Let's Make This City Safe Again
Let's Make This City
By Kerry Diotte
When it comes to public safety in Edmonton’s core and on our transit, City Hall is woefully out of touch.
Realistically, that’s the only conclusion one can come to when assessing its inept attempts at addressing this urgent problem.
Take the City's latest initiative, for example.
After more than two years of nothing but talk and hand-wringing at City Hall, Council's latest genius plan to solve our public safety crisis is a survey.
Yep, a survey to consider merging existing public safety bylaws into one single bylaw.
Instead of actually doing something, the City wants to talk some more.
And after this survey is complete, what is the City planning to do then?
You guessed it - more talk, more discussion, more hand-wringing.
When will the City finally do something?
A glance at the public safety page on the City's website will tell you all you need to know:
You can’t make this stuff up.
Despite all that, we still encourage you to take 5 minutes and actually fill out the City's survey, which you can find here.
It might seem silly, but feedback opportunities like this are one of the few ways we can actually tell our representatives to get their heads out of the sand and pay attention to us for once, and with enough feedback, they will be forced to listen.
And when you're answering the survey, here's a radical idea you can consider suggesting to the City:
Let's just enforce the laws we already have on the books!
It's already forbidden to camp out on public property, do drugs in public, cause a disturbance, loiter, threaten people, carry a concealed weapon, fight, etc.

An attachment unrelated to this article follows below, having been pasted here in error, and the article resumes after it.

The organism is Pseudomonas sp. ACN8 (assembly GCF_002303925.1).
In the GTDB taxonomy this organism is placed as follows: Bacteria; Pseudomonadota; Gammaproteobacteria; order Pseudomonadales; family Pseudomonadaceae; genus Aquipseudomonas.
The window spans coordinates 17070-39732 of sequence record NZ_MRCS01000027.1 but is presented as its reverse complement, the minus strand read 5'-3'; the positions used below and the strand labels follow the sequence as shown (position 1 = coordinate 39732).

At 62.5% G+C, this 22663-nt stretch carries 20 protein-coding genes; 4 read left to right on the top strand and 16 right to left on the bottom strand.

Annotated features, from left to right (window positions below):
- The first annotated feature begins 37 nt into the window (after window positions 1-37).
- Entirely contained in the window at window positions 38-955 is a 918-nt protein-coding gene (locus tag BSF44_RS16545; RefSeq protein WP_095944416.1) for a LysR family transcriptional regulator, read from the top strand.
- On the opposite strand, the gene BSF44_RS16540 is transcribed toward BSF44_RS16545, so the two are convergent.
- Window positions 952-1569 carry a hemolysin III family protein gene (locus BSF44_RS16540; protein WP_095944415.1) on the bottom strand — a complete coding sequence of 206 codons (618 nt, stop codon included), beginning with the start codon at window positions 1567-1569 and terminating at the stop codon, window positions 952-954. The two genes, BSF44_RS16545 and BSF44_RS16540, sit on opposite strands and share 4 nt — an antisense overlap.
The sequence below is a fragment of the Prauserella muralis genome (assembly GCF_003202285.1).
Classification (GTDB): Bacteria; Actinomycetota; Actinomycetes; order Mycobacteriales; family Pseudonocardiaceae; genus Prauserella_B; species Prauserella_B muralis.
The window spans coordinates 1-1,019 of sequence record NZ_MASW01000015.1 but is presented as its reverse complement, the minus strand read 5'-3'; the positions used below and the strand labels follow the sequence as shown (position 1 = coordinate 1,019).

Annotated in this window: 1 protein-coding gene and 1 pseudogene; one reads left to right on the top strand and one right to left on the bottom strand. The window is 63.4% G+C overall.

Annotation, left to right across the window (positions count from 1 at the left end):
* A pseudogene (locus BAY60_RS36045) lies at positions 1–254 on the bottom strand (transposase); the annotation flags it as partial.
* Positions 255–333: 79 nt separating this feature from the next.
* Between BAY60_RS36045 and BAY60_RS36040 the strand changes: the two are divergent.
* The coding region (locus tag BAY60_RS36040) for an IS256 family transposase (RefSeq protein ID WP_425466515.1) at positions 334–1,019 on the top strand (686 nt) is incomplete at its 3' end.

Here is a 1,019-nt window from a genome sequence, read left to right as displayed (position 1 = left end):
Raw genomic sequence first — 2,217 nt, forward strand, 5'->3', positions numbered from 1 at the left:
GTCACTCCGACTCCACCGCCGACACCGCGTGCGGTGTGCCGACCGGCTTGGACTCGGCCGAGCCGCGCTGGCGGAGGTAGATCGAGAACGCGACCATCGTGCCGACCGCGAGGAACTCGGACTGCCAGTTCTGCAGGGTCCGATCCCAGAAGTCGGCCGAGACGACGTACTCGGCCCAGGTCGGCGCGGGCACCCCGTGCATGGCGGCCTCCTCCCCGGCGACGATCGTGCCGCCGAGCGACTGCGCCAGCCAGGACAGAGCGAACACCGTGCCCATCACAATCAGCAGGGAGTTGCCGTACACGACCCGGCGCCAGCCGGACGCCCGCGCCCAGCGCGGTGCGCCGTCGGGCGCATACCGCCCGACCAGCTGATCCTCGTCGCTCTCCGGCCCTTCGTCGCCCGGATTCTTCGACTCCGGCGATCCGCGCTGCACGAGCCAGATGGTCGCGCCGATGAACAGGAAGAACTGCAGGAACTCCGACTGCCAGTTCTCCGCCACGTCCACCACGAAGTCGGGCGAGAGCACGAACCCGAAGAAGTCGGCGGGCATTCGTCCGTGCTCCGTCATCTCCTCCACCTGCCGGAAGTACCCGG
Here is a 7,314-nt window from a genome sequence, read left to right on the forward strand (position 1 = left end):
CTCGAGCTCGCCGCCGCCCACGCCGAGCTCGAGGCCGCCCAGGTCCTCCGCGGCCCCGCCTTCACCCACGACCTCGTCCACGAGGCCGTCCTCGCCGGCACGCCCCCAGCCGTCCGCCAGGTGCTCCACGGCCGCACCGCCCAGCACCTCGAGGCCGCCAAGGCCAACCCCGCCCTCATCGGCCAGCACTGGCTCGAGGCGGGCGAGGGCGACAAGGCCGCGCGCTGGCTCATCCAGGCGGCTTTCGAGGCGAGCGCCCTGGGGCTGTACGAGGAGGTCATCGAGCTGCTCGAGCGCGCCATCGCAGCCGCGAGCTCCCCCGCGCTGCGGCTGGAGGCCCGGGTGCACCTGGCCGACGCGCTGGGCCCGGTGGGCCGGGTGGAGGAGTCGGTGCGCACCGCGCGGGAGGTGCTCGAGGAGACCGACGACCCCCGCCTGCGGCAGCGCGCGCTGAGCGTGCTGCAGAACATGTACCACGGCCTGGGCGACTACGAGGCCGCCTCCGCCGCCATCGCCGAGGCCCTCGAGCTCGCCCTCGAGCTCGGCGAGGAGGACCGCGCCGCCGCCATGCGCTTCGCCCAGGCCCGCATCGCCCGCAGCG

So instead of wasting time re-writing multiple bylaws into one, let's start enforcing what we already have.
Instead of virtue-signalling and navel-gazing with stupid public surveys, let's do something!
We know there’s a problem with public safety, and we’ve all heard the myriad horror stories.
People are afraid to go downtown, and they’re fearful of using public transit.
But there are solutions.
In fact, Edmonton could learn a lot from an idea called the broken windows theory.
The broken windows theory is basically the idea that visible signs of anti-social behaviour, crime, and any form of civil disorder actually create more crime and disorder, including more serious crime, because they reinforce the idea that these actions are acceptable and will go unpunished.
Instead, by enforcing laws pertaining to so-called “minor” crimes such as vandalism, loitering, public drunkenness, and graffiti, both minor and more serious crime will be reduced.
This theory was famously embraced in New York in the 1990s, and helped transform the city from a crime-ridden, ugly hell hole into a relatively safe, welcoming metropolis.
I can attest to that firsthand.
On my first trip to New York, I was stunned to see that every building, wall, and subway car within reach had been tagged with ugly graffiti.
Years later, after the city embraced the broken windows theory, I was amazed at the difference in New York’s appearance.
It was clean, had little graffiti, and I felt safer walking those streets any hour of the day than I did here in Edmonton.
Edmonton needs to embrace this kind of solution.
We need to stop tolerating bad behaviour.
We need to take back our public spaces so everyone not only feels safe but is safe.
Please take the CIty's survey and state your views.
Please take another step and write to your City Councillor and the Mayor to demand they take concrete action.
Please share this column with your friends and family.
And please consider making a donation to Common Sense Edmonton to help fund our work and this and other important City issues.
Together we can make this city safe again.
Kerry Diotte is a spokesperson for Common Sense Edmonton, a long-time journalist, former City Councillor, and former Member of Parliament for Edmonton Griesbach.
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